Treatise on Maxima and Minima
, byRam Chundra
, to be published in England, in order to prove to English men of science thatthe Hindu mind masters, without the aid of the differential calculus, problems which amongus had hitherto been solved only with the help of the calculus.The bearing of this fact has not, it seems to me, received sufficient attention. If weheard about a foreign tribe that it could see, without telescopes, celestial phenomenadiscovered by us only by the use of telescopes, we should at once ask: "Does this mean[949] that they possess some instrument of equal optical power with the telescope, butdifferently arranged? Or does it mean that they can see, with the naked eye, or by means of some simpler optical assistance, what is invisible to us without a powerful arrangement of lenses?" In the former case we have evidence of a vision equal to our own and of aconstructive ingenuity similar to our own, but which accident has directed rather differently.In the latter case we must conclude that the foreign tribe have an organic power of visionsuch as we have either never developed, or have lost owing to misuse or disuse. Which of these two cases does the Hindu treatment of Maxima and Minima most resemble? Read DeMorgan's Preface: I can only give a few extracts."On examining this work I saw in it, not merely merit worthy of encouragement, but merit of a peculiar kind, the encouragement of which,as it appears to me, was likely to PROMOTE NATIVE EFFORTTOWARDS THE RESTORATION OF THE NATIVE MIND IN INDIA."They" (the English) "forget that at this very moment there still existsamong the higher castes of the country — castes which exercise vastinfluence over the rest — a body of literature and science which might well be the nucleus of a new civilisation, though every trace of Christian andMohammedan civilisation were blotted out of existence."Many friends of education have proposed that Hindoos should be fullyinstructed in English ideas and methods, and made the media through whichthe mass of their countrymen might receive the results in their own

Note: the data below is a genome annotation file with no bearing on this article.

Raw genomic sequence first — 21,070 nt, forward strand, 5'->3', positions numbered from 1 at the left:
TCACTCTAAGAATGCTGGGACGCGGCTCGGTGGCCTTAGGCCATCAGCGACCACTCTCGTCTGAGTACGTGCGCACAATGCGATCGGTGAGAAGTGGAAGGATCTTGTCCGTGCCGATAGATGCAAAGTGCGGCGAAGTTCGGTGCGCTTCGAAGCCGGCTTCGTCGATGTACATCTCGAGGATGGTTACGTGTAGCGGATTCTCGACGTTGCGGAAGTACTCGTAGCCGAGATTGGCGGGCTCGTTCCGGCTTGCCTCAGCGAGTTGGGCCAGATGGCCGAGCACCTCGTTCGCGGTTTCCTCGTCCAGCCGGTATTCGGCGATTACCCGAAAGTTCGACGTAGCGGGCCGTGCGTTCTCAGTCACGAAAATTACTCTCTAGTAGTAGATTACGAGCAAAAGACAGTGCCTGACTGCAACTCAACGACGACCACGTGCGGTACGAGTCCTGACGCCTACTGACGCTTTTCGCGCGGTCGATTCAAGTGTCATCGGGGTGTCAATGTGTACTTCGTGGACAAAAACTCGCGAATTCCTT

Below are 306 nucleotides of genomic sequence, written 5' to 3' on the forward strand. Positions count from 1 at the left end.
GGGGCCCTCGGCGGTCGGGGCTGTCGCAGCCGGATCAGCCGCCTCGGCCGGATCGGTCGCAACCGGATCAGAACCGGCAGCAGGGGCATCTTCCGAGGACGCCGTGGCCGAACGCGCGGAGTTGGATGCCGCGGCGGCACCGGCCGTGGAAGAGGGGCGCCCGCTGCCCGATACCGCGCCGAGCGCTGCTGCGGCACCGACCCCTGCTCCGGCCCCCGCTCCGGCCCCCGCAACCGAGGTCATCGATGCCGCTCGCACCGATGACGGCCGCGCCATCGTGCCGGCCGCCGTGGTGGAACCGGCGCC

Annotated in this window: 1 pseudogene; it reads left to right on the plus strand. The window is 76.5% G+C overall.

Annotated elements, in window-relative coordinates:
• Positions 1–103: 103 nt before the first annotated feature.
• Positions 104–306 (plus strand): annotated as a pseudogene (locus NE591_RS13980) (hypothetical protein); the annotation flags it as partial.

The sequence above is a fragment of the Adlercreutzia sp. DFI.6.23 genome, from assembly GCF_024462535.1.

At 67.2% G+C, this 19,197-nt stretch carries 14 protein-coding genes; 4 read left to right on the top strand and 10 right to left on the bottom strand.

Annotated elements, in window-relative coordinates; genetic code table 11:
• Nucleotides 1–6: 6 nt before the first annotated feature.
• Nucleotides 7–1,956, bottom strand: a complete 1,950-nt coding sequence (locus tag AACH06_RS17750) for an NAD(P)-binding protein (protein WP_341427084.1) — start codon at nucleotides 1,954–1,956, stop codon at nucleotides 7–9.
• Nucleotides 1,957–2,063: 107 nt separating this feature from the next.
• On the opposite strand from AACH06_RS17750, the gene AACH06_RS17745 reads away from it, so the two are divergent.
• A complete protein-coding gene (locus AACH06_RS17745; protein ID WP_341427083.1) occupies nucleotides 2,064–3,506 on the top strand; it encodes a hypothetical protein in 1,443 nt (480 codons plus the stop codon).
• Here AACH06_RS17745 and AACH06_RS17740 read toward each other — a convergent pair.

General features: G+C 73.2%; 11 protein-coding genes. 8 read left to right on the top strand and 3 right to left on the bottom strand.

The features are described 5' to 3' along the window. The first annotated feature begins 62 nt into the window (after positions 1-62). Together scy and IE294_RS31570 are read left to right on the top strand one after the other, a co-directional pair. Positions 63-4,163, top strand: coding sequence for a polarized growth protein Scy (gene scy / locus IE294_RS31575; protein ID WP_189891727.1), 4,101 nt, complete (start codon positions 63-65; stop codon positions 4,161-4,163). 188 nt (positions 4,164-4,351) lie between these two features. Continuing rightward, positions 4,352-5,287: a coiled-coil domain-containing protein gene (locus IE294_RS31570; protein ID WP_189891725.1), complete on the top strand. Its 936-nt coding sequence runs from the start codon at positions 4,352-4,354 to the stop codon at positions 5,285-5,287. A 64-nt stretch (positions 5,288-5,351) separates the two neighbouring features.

languages. Some trial has been given to this plan, but the results have not been very encouraging in any of the higher branches of knowledge."My conviction is that the Hindoo mind must work out its own problem,and that all we can do is to
 set it to work 
that is, to promote independentspeculation on all subjects."That sound judgment which gives men well to know what is best for them,as well as that faculty of invention which leads to the development of resources and to the increase of wealth and comfort, are both materiallyadvanced by, perhaps cannot rapidly be advanced without, a great taste for  pure speculation among the general mass of the people, down to the lowestof those who can read and write."He also quotes from Sir John Herschel's historical article "Mathematics" in